Paint Your Faith: Graffiti Art as Witness
One of the reasons the St. Francis quip, "Preach the gospel always, if necessary use words," is so often quoted is because it pokes fun at Christians' propensity to think sharing our faith is primarily about words. And for good reason. We study the words of the Bible. Our church services are filled with words. Our endless discussions on hot-button issues overflow with words. Even prayer, our most intimate form of communication, is nearly always reduced to mean those prayers we make with words.
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But if mere words were enough, perhaps the Word we worship wouldn't have gone to the trouble of becoming flesh and dwelling among us. Sharing our faith can't be reduced to rehearsed sound bite, but is something as complex, sensitive, and alive as we are.
In September 2009, The United Church of Canada's WonderCafe online discussion forum (www.wondercafe.ca) invited four internationally acclaimed aerosol artists to show faith can be much deeper, richer, and more complex than most people think. Their resulting "Paint Your Faith" mural collaboration in Toronto's downtown core is a unique public display of faith filled with colors, shapes, imagination, and emotion.
The massive 30- by 60-foot wall where the Paint Your Faith mural was created could have been prime commercial advertising space, but Metropolitan United Church instead used it to beautify their community and bring the inner life of the church out into the streets.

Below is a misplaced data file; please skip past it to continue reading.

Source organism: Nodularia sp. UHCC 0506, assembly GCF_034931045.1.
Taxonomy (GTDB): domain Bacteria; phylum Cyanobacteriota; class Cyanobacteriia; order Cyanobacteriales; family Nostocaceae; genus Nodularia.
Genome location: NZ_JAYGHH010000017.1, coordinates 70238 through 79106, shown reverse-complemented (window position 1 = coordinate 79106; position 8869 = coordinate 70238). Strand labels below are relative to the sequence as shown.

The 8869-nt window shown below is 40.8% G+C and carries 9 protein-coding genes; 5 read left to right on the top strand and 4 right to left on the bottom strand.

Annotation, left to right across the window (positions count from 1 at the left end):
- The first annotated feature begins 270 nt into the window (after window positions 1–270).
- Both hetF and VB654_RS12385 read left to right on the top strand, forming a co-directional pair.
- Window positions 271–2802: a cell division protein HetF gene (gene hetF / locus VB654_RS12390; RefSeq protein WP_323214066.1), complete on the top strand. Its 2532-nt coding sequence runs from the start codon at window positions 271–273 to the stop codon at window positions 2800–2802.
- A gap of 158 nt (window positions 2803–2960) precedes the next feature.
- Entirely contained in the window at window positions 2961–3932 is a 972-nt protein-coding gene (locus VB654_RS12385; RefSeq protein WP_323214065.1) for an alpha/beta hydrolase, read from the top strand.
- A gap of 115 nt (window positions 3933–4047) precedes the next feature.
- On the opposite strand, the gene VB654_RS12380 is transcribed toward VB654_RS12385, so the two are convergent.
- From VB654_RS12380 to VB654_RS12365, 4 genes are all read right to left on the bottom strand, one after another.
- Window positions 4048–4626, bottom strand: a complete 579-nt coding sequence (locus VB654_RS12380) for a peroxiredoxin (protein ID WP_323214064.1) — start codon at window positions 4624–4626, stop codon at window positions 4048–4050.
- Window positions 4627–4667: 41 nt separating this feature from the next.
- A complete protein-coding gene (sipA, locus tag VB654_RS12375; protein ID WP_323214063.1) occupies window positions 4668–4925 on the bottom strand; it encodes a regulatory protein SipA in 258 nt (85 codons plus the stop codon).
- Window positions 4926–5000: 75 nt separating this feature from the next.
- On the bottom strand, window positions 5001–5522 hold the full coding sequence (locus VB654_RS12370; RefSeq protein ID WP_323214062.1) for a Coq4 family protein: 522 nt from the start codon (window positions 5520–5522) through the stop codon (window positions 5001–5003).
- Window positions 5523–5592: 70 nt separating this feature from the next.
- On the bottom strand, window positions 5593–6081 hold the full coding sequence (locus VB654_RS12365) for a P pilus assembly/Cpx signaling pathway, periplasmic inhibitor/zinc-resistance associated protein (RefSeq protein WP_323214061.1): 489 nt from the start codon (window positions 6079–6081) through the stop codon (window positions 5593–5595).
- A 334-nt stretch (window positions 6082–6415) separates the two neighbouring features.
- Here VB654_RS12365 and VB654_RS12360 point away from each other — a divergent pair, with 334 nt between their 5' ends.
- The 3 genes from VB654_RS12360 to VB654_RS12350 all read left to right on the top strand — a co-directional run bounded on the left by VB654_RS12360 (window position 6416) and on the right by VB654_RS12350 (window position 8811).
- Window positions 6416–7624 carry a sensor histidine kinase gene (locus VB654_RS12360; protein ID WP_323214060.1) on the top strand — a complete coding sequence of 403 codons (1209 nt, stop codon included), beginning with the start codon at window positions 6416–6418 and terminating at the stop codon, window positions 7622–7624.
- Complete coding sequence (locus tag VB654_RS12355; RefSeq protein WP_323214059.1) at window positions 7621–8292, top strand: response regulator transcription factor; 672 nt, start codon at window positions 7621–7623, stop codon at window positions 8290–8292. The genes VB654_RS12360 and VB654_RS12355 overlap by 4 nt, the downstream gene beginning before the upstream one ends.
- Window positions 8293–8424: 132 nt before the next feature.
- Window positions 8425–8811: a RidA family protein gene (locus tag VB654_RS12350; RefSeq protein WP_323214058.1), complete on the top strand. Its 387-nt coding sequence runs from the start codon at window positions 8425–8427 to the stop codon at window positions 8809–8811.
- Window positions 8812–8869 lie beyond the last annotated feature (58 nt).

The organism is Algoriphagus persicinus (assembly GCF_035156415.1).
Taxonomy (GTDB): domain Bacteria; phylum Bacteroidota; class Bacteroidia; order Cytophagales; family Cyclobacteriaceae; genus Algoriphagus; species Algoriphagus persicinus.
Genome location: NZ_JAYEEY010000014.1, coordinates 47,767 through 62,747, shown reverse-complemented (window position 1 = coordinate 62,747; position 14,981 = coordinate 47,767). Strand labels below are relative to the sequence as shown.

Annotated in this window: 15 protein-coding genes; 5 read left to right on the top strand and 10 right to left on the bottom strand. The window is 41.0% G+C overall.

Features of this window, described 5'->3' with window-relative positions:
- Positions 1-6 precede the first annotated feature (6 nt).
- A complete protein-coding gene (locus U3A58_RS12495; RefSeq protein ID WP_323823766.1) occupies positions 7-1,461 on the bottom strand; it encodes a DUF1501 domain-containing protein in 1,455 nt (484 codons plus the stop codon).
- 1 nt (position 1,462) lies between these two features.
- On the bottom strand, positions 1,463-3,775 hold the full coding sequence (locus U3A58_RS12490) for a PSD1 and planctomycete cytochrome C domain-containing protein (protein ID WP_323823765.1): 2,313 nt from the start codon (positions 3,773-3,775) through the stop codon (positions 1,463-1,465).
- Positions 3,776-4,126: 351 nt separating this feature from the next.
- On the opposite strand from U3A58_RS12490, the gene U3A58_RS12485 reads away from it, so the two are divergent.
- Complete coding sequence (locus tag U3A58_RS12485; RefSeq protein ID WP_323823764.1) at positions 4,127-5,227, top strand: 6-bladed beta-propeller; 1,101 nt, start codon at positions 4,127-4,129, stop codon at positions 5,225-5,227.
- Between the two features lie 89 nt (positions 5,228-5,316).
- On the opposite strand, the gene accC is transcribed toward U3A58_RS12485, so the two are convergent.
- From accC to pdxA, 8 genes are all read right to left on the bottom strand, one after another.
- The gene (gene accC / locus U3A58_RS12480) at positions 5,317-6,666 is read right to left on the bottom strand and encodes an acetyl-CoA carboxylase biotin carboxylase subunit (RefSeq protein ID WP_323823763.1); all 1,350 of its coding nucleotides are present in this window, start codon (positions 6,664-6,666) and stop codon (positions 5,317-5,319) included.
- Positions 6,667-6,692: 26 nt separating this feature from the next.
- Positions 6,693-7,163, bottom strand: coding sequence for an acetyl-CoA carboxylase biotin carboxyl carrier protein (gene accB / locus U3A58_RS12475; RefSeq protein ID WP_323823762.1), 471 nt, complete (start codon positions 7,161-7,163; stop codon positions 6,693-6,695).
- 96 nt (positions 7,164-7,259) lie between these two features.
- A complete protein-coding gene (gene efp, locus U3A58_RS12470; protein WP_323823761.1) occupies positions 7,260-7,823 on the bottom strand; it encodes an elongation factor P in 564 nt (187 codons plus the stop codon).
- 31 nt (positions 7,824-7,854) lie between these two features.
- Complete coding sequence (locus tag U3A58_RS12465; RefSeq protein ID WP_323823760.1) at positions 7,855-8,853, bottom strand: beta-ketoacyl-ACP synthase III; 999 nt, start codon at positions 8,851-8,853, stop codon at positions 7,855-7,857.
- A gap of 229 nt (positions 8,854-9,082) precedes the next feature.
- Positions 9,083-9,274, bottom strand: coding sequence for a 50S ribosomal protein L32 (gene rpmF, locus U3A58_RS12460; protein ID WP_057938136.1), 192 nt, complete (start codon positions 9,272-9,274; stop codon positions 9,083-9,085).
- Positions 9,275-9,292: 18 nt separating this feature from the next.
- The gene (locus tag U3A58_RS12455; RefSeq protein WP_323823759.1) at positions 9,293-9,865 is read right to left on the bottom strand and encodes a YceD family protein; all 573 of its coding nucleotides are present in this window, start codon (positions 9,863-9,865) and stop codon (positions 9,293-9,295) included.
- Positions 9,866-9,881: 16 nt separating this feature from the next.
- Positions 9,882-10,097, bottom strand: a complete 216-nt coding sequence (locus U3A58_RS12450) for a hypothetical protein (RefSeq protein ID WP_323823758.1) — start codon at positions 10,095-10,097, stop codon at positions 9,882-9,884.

Each of the four aerosol artists worked on a quadrant of the wall. The graffiti-like styling of the word "Yahweh" by Toronto's Mediah provides a foundation for the mural in the bottom left area. At the top left, another Toronto artist, Elicser, offers flowing imagery depicting a family's complex engagement with faith, religion, and life.
The top right corner of the mural is dominated by San Francisco artist Chor Boogie's powerful spiritual symbolism and the rainbow of "color therapy" techniques for which his work has become known. In the lower right, Siloette, also of San Francisco, offers her own stunning expression of faith in the form of an angelic woman in prayer. At the center, the four pieces of the mural are brought into harmony by the gentle and innocent image of a child filled with wonder by the surrounding expressions of faith brought to life on the wall.
Of course, public displays of faith are nothing new for the church. Almost from the beginning the church has used its buildings and public spaces as expressions of faith, from the towering architecture of steeples and sanctuaries to the sublime and gentle beauty of gospel stories wrought in stained glass.
Yet, in our post-Christendom era, we lack a shared understanding of religious symbolism that was once assumed. For many, the symbols of faith carry a lot a baggage -- both good and bad -- and that makes it difficult to use these symbols as a place to start a discussion about the things we consider important in life.
By sidestepping traditional and predictable religious symbols, art like the Paint Your Faith mural raises opportunities for us to share our values, hopes, and dreams about those things we find beautiful. These are issues of faith, and there's no reason the church shouldn't raise them in the streets as well as from the pulpit.
Paint Your Faith is a way of praying in color with the world. It is an expression of our spirits that goes beyond words, yet can be shared by all.
Click on the image below to watch a video about the paint your faith mural.
As a youth, Aaron McCarroll Gallegos was one of the "Los Ninos del Mundo" ("Children of the World") who helped to paint the famous Estrada Court murals in East L.A. Currently he is executive producer for The United Church of Canada's WonderCafe.ca. WonderCafe is planning another Paint Your Faith mural for Vancouver this spring, as well as other possible locations in the future. Visit paintyourfaith.ca for the latest news and ways you can participate.